Thanks so much! :)

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Yes a lot of people usually get off the waitlist,I would say 2000 and below on the waitlist and you are pretty much guaranteed to get of the wait list (at least this was the case 2 years ago, can not really give you an accurate representation now). However, it is still risky, so you should also consider applying to year round housing (I assume you are on Winter session right now, which has the long wait-lists). Year round is based on first come first serve, and if you apply now, I am sure you will get in (there may be a waitlist, but a lot of people move out between may and August so you should get in to that if you apply now). Plus unlike winter session where you have to reapply yearly, with year-round you do not have to reapply at all, so once you get it, you can keep that place till you graduate. 

Edited by tribesdude
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Ah thanks! That's really helpful. I'm sitting somewhere around the 200s right now, so it's not completely awful.... I do think I applied to Year-Round Housing though, but I'm not sure. I'll check on that. Thanks so much! :)

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Does anyone happen to know how essential the grad student orientation is to finding your way around/being a grad student when you get to UBC? I just realized that the orientation is on August 29, but I don't think I'll be able to make it to Vancouver til the 30th.

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Hello,

 

I'm also attending UBC this Fall in Clinical Psych. Stoked! I heard the grad colleges (Green and St John's college) there are a good place to live on campus. Thoughts?

 

Cheers!

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  • 1 month later...

Hey there. Chiming in with my own introduction.

 

I'm starting an MSc in Computer Science this Fall, hoping to transition into a PhD. I'm absolutely over the moon that I got into UBC, my top choice, and with an RA on top of that. I'll be coming from Boston.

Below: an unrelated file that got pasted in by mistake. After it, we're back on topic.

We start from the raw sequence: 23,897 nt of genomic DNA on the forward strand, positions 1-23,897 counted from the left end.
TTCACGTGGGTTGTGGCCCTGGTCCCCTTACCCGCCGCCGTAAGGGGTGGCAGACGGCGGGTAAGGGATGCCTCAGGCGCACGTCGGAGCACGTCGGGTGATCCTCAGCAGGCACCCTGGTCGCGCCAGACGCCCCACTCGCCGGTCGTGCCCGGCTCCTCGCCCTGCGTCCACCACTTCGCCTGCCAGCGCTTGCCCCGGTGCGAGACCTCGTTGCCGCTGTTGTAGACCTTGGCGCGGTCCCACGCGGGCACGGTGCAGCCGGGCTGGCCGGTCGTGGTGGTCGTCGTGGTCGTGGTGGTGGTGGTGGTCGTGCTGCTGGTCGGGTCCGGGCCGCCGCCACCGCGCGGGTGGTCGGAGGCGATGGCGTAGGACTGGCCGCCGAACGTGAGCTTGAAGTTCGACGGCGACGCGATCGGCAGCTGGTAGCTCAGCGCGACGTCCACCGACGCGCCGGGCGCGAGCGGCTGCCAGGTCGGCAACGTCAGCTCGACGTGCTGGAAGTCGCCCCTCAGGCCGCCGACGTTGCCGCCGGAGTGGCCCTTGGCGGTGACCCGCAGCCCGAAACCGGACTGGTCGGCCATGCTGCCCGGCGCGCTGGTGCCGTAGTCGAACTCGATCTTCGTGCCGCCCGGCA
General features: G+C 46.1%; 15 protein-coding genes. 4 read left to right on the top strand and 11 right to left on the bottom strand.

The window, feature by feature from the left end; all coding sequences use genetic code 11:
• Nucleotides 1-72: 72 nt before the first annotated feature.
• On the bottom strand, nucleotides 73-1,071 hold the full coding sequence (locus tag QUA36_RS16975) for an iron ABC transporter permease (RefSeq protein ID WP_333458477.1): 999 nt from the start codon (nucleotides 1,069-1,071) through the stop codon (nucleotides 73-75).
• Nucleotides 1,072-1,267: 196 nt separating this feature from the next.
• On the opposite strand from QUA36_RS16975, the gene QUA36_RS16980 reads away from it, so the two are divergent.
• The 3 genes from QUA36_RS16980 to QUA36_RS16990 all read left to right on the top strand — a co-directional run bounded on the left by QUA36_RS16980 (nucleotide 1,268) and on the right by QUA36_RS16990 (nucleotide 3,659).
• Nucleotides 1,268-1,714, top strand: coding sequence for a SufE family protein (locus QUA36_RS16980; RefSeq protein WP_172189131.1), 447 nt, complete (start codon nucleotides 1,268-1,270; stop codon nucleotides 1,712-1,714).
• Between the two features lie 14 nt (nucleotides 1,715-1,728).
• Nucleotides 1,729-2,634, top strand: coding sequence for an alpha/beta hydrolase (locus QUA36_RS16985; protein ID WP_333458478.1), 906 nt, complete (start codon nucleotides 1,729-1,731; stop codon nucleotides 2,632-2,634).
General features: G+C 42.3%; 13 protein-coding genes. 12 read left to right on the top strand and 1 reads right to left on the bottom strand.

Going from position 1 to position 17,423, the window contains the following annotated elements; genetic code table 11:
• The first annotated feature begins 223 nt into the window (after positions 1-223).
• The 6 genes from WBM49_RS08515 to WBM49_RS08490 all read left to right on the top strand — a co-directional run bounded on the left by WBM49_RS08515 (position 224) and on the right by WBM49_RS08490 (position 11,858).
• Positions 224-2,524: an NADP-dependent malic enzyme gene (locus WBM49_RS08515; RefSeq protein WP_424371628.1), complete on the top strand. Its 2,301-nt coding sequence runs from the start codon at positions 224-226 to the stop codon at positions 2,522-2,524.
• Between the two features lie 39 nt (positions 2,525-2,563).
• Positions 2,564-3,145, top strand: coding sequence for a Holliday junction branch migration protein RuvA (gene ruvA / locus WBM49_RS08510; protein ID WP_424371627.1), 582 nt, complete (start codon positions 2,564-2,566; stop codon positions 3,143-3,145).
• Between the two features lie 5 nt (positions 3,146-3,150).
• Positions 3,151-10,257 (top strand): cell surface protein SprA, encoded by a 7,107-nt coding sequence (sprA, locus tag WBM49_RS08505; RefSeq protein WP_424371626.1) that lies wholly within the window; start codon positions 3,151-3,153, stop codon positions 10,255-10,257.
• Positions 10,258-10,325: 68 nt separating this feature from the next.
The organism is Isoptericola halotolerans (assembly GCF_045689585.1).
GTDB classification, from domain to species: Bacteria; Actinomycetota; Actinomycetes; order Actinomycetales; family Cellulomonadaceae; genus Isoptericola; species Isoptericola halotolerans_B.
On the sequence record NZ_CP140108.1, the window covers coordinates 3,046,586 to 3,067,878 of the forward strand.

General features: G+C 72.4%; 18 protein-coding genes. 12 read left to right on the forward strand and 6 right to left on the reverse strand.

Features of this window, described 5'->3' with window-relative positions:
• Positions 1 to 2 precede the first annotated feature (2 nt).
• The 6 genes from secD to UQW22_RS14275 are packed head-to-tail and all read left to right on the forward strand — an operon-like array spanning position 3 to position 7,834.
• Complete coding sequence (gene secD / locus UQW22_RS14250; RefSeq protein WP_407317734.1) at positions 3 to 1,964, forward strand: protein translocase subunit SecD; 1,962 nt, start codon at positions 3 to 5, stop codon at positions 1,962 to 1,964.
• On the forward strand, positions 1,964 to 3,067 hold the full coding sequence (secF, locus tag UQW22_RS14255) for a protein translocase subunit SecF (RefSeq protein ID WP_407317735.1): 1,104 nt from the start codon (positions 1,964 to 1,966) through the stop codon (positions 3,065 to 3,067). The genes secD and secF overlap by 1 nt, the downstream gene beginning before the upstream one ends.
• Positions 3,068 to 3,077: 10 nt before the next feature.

I was #21 on the waiting list for a studio at Ponderosa Commons, the new residence that's opening this fall, so I've already been offered housing. Really glad that's out of the way. If you're okay with living in a half-finished dorm (we share some of Marine Drive's facilities until 2015), then you might be able to get a lower number on that waiting list.

 

I heard the grad colleges (Green and St John's college) there are a good place to live on campus. Thoughts?

 

I thought you had to have special qualifications to live at Green and St. John's? One is specifically for interdisciplinary students and the other is for Asian students, or something like that.

 

Has anyone else considered where they might live in Vancouver?

 

I've been out in the working world for 6 years now and have learned to thoroughly detest commuting, so I will never live in downtown Vancouver as long as I'm at UBC. I've heard it's a minimum of 45 minutes, probably more like an hour door-to-door. I'd be more likely to consider an affordable apartment near the 99 B-line.

 

Does anyone happen to know how essential the grad student orientation is to finding your way around/being a grad student when you get to UBC?